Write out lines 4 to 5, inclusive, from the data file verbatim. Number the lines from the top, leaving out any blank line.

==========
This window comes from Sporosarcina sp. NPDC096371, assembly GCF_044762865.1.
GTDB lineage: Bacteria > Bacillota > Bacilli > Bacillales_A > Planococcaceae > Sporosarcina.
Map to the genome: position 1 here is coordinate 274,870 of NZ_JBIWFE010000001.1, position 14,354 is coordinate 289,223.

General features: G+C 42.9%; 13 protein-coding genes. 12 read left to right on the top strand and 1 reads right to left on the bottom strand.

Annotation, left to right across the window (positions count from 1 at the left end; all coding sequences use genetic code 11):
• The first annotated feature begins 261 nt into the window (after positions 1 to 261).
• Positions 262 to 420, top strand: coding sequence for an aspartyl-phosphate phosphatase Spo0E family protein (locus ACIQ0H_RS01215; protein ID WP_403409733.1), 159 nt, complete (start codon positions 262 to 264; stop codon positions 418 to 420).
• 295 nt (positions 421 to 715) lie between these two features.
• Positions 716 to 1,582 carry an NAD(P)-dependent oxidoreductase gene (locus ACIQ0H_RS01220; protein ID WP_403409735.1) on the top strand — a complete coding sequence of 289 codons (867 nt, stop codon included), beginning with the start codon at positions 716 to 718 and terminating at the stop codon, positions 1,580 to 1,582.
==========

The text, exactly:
General features: G+C 42.9%; 13 protein-coding genes. 12 read left to right on the top strand and 1 reads right to left on the bottom strand.

Annotation, left to right across the window (positions count from 1 at the left end; all coding sequences use genetic code 11):